Ahmed was born in Saudi Arabia, into the Royal Family Lahej (Lahej Sultanet).

His parents were born in Aden, which was a British colony at the time, and they had British protected passports. In 1967, however, his family had to flee and settled in Saudi Arabia as diplomats / refugees, where they were known as ‘the guests of the King’. However, despite the family still holding their passports and colony birth certificates, they lost their status, becoming stateless and without rights. Ahmed grew up with no access to government medication, but was able to study by permission of the king.

In 2005, Ahmed started working in the packaging section of a warehouse and was promoted within 4 months to team leader. In just another 5 months he was transferred to the call centre, a further 6 months saw him as a call centre team leader, and in 2010 he was the senior supervisor of the call centre.

One day in 2016, Ahmed and his family were warned that they would be losing their IDs unless they could find a home country. His bank accounts were shut down, he was stopped from driving, his Saudi travel documents were removed and he was forced to pay taxes with no rights or pensions earned.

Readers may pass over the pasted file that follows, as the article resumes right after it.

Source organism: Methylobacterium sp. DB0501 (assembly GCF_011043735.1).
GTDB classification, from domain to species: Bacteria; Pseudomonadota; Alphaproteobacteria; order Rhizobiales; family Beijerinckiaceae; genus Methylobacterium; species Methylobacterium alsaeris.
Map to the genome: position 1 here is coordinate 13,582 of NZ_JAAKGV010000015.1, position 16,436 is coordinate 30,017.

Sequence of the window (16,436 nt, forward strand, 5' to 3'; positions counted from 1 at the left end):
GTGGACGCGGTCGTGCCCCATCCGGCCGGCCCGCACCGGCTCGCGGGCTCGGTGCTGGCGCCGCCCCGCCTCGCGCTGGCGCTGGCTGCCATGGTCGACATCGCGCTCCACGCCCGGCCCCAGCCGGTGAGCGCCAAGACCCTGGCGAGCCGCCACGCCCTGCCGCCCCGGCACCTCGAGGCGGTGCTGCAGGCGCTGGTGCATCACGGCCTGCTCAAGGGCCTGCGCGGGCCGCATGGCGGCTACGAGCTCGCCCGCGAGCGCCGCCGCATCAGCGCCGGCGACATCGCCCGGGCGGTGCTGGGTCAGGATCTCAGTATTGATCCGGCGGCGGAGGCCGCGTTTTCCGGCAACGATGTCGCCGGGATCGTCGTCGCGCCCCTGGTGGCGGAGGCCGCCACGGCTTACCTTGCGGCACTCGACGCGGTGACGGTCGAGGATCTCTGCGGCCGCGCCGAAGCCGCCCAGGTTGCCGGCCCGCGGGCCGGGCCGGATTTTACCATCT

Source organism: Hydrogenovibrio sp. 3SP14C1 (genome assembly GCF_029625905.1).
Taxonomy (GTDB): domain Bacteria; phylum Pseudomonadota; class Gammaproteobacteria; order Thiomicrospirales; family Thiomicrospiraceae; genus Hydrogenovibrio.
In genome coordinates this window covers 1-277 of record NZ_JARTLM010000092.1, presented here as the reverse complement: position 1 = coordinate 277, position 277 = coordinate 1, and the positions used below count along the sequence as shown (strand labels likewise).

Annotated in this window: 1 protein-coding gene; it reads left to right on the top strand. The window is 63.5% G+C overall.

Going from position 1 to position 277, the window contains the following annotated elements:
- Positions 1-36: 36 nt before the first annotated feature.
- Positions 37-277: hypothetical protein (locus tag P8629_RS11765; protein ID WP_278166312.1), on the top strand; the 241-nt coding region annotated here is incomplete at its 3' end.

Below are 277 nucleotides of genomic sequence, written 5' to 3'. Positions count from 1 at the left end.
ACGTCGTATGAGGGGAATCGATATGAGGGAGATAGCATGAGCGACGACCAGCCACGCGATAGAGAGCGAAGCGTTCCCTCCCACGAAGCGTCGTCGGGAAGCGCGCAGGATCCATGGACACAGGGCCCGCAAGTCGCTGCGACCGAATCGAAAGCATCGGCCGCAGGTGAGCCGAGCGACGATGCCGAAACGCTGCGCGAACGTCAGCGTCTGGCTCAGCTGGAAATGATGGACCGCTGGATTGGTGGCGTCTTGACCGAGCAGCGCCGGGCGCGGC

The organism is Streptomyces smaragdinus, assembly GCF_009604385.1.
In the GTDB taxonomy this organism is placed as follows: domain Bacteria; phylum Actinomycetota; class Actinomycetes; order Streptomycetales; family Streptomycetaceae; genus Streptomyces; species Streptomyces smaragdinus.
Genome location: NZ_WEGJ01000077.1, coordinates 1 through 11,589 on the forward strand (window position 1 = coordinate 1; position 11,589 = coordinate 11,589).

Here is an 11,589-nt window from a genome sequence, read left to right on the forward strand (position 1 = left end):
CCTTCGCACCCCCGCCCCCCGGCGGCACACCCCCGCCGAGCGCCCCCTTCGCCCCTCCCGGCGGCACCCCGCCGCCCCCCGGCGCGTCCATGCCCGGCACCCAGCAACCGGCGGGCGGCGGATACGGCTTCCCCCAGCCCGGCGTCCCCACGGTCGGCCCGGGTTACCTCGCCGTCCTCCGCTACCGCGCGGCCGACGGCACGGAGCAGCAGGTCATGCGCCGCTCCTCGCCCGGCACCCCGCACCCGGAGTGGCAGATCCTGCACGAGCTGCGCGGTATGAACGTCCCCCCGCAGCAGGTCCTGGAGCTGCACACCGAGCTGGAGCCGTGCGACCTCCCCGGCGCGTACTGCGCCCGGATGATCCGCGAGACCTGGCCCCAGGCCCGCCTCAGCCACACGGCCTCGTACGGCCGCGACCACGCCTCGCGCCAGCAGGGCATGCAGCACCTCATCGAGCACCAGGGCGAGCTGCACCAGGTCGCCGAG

Ahmed already know what UK was like as he had spent many a childhood holiday here visiting family. He liked the freedom of the UK and therefore chose to seek asylum here.

Since receiving his status, he has had many ideas for projects; even in the face of adversity, he is motivated towards success and not afraid to take a leap to do something he wants to. While in Saudi he had been stripped of his rights, since coming to the UK he feels he can achieve success.

Ahmed says he is ‘happy, wonderful and satisfied’.

Ahmed now has a job working with asylum seekers and refugees, which he loves. He is working in a job he feels passionately about and, in fact, originally volunteered in the same role. He has many hope and ideas for the future and hopes to get married one day.